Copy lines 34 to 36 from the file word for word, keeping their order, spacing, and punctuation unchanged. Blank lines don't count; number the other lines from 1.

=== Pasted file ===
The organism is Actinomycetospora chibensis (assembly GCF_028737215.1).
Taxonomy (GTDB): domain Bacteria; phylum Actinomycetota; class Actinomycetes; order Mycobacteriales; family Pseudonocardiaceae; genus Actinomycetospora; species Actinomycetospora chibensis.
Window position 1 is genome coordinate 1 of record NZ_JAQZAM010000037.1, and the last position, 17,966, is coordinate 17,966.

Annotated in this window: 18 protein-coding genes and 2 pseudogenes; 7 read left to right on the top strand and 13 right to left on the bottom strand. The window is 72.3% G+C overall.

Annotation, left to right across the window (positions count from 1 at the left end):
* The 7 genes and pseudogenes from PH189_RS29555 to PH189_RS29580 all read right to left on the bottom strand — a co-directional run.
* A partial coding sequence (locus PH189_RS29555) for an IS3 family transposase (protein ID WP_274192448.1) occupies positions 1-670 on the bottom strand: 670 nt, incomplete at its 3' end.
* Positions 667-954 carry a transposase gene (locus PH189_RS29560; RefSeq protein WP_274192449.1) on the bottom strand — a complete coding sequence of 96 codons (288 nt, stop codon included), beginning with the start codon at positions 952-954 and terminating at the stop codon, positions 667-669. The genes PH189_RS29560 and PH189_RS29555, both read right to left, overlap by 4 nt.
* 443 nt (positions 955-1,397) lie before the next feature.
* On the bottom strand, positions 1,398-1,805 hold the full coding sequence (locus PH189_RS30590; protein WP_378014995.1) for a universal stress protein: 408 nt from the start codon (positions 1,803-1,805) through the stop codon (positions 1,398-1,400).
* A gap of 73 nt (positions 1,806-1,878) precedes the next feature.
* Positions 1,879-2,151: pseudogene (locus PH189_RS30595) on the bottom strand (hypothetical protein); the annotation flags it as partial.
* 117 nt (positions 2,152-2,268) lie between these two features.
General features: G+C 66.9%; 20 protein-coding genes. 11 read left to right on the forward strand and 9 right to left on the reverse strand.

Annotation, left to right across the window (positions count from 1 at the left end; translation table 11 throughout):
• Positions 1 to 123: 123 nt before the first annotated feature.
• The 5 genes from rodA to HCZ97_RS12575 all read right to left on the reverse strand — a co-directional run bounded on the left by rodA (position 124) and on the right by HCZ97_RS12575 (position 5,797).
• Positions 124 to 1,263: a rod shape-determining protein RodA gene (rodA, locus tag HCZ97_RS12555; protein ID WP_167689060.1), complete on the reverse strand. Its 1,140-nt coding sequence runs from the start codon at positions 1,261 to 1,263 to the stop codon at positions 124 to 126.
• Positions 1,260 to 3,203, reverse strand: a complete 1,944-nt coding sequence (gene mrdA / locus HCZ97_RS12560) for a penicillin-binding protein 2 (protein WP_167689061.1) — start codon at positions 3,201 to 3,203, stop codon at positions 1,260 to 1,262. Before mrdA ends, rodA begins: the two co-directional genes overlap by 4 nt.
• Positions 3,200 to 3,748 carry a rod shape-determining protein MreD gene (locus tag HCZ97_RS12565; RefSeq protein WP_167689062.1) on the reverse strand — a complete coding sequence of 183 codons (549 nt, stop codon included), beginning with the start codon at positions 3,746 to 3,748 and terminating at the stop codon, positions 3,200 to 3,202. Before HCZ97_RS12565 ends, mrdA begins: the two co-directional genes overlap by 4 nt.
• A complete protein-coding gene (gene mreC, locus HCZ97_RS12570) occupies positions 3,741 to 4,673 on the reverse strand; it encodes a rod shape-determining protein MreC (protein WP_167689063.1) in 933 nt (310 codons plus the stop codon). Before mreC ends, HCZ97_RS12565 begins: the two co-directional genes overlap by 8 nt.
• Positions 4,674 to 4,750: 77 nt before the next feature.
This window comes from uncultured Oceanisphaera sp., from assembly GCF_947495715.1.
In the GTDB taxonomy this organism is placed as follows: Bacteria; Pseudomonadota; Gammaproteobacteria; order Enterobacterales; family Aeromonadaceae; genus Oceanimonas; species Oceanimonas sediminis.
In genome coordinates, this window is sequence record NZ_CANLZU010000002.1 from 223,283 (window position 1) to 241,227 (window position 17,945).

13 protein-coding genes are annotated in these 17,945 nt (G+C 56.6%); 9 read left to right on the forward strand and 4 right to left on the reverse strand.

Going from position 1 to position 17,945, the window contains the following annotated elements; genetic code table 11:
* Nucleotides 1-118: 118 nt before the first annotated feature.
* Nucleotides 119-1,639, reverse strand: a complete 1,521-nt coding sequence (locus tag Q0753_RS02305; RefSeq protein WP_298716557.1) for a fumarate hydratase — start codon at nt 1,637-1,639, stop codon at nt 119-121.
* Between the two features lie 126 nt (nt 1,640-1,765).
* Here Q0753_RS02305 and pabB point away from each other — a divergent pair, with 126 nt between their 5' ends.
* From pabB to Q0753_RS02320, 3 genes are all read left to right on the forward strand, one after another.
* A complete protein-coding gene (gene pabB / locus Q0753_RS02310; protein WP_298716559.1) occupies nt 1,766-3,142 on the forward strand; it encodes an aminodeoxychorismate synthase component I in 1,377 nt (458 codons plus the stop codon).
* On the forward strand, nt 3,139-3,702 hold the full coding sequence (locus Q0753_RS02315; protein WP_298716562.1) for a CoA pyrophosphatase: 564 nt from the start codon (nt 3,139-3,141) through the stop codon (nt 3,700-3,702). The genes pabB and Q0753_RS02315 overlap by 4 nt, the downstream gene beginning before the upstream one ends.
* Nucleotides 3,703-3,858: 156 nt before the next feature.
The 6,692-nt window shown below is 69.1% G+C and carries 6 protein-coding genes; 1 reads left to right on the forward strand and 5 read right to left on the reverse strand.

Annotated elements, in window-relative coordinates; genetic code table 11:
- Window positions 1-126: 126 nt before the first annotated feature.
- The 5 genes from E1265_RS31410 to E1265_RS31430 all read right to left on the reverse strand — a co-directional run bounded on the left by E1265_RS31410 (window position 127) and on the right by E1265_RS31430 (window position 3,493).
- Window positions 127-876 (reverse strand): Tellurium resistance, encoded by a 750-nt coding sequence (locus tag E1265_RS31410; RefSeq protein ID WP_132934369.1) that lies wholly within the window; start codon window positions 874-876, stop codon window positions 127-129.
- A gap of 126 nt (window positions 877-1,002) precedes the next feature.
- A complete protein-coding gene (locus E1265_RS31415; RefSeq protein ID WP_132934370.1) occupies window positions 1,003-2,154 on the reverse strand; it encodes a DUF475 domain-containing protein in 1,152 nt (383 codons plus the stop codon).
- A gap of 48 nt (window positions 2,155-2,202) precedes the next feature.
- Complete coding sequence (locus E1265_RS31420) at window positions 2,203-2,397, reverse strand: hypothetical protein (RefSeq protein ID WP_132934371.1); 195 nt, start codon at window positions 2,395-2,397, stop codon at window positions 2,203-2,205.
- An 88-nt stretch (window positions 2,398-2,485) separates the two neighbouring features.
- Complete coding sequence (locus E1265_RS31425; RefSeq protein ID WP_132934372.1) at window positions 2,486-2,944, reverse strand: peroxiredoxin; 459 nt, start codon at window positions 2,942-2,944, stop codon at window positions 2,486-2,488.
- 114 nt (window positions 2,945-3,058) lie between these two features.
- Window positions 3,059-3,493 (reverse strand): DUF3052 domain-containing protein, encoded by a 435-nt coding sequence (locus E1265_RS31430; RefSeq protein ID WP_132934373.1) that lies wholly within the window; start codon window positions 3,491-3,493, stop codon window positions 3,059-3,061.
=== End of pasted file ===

* On the forward strand, nt 3,139-3,702 hold the full coding sequence (locus Q0753_RS02315; protein WP_298716562.1) for a CoA pyrophosphatase: 564 nt from the start codon (nt 3,139-3,141) through the stop codon (nt 3,700-3,702). The genes pabB and Q0753_RS02315 overlap by 4 nt, the downstream gene beginning before the upstream one ends.
* Nucleotides 3,703-3,858: 156 nt before the next feature.
The 6,692-nt window shown below is 69.1% G+C and carries 6 protein-coding genes; 1 reads left to right on the forward strand and 5 read right to left on the reverse strand.